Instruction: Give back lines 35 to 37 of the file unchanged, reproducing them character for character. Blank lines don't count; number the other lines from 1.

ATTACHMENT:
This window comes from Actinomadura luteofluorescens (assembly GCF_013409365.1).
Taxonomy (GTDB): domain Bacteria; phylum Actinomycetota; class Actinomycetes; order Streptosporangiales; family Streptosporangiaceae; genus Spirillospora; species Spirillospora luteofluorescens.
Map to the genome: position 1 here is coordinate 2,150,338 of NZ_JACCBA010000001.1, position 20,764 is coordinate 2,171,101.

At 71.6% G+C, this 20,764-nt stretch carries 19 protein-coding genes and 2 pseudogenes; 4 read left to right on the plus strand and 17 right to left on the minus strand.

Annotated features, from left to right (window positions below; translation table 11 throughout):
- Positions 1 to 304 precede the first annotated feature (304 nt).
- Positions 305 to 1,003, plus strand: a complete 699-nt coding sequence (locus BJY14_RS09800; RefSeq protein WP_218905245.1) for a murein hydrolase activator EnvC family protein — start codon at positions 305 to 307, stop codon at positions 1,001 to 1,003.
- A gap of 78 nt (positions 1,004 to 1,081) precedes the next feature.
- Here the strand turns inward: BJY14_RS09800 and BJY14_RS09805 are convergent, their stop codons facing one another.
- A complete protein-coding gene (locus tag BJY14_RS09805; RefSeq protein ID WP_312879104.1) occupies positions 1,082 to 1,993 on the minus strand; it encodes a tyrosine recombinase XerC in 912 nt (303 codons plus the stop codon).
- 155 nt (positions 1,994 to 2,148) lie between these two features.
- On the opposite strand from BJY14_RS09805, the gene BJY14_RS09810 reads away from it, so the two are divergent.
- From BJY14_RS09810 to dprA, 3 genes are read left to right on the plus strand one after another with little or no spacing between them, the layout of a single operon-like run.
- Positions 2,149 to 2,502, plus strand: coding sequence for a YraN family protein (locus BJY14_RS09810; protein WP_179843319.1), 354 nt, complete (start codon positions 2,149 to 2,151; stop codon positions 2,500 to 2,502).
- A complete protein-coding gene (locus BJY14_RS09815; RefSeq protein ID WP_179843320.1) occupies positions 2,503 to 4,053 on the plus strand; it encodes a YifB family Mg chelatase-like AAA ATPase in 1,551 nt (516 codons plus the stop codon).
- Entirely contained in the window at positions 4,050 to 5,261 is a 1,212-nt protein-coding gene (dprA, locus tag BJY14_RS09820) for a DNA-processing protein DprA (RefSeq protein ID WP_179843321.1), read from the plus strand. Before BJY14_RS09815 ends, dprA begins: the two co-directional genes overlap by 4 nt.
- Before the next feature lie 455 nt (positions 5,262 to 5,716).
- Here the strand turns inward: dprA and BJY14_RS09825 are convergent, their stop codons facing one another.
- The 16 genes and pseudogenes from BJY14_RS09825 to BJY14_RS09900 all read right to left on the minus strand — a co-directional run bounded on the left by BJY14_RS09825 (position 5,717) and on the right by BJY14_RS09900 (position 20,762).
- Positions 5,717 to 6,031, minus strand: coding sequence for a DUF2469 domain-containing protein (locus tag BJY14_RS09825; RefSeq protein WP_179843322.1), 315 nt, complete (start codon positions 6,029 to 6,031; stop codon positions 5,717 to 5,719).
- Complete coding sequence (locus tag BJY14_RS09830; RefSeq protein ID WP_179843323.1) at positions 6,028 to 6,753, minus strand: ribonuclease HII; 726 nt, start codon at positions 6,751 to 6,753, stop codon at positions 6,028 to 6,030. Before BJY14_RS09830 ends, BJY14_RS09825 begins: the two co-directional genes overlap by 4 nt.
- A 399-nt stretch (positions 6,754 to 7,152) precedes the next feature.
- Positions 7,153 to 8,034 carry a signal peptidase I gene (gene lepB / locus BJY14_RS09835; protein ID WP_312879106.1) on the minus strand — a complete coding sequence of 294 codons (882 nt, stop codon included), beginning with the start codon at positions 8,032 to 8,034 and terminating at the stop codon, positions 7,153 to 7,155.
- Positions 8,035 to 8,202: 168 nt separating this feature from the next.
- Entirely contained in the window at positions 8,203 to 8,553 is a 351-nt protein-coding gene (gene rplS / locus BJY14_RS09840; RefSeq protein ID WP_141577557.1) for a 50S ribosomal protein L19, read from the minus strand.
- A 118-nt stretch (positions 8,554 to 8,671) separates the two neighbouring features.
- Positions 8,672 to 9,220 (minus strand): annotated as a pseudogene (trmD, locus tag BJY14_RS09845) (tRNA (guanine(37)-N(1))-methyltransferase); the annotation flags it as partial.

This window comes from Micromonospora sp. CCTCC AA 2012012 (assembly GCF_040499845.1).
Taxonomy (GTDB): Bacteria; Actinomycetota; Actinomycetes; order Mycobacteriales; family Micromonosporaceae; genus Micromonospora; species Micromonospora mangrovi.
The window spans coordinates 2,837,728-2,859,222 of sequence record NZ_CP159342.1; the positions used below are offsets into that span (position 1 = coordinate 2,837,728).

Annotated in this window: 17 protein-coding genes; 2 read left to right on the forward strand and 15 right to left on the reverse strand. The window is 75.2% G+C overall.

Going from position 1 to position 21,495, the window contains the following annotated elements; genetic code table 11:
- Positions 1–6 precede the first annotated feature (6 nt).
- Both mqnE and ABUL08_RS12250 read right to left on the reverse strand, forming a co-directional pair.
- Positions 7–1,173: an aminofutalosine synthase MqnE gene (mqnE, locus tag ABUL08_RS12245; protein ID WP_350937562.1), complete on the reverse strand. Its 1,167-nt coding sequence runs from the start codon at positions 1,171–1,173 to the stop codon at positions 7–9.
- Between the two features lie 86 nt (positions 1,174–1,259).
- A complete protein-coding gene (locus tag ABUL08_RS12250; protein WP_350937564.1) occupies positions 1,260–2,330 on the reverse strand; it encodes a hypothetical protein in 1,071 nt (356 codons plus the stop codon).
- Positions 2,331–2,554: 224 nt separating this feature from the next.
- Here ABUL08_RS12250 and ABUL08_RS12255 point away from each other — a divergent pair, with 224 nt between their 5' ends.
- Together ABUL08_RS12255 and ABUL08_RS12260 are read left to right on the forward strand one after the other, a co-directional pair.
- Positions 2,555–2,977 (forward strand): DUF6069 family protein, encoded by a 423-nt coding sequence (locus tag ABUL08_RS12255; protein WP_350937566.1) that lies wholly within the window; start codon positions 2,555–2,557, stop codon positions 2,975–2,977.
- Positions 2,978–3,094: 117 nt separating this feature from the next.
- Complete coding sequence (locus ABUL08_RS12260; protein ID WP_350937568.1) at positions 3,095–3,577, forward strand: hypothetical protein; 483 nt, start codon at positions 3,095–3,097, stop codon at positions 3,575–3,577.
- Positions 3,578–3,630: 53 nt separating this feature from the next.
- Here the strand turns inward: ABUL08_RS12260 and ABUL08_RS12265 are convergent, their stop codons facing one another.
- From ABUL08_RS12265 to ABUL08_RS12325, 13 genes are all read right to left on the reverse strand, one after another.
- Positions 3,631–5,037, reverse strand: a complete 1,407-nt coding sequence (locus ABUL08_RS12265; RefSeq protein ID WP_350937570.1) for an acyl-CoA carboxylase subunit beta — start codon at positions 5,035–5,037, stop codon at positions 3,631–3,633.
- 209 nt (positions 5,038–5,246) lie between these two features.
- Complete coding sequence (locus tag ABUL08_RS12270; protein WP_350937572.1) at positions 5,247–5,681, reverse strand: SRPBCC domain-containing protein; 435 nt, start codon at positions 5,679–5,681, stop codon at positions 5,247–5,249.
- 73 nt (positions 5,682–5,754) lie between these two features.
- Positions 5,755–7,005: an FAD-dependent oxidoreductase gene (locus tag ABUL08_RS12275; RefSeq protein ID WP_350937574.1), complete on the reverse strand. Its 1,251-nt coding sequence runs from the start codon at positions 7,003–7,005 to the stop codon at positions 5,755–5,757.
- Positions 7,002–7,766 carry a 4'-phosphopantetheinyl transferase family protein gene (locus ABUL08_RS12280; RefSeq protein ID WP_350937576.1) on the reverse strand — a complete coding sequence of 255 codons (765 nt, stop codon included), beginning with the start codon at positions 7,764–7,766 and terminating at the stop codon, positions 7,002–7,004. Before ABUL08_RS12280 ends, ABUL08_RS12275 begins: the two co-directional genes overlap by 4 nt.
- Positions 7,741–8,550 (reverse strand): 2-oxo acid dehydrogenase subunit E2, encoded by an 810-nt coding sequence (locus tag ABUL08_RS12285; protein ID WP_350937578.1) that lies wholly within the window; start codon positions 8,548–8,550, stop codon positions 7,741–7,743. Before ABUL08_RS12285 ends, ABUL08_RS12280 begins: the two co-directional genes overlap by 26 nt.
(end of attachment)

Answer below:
- Positions 7–1,173: an aminofutalosine synthase MqnE gene (mqnE, locus tag ABUL08_RS12245; protein ID WP_350937562.1), complete on the reverse strand. Its 1,167-nt coding sequence runs from the start codon at positions 1,171–1,173 to the stop codon at positions 7–9.
- Between the two features lie 86 nt (positions 1,174–1,259).
- A complete protein-coding gene (locus tag ABUL08_RS12250; protein WP_350937564.1) occupies positions 1,260–2,330 on the reverse strand; it encodes a hypothetical protein in 1,071 nt (356 codons plus the stop codon).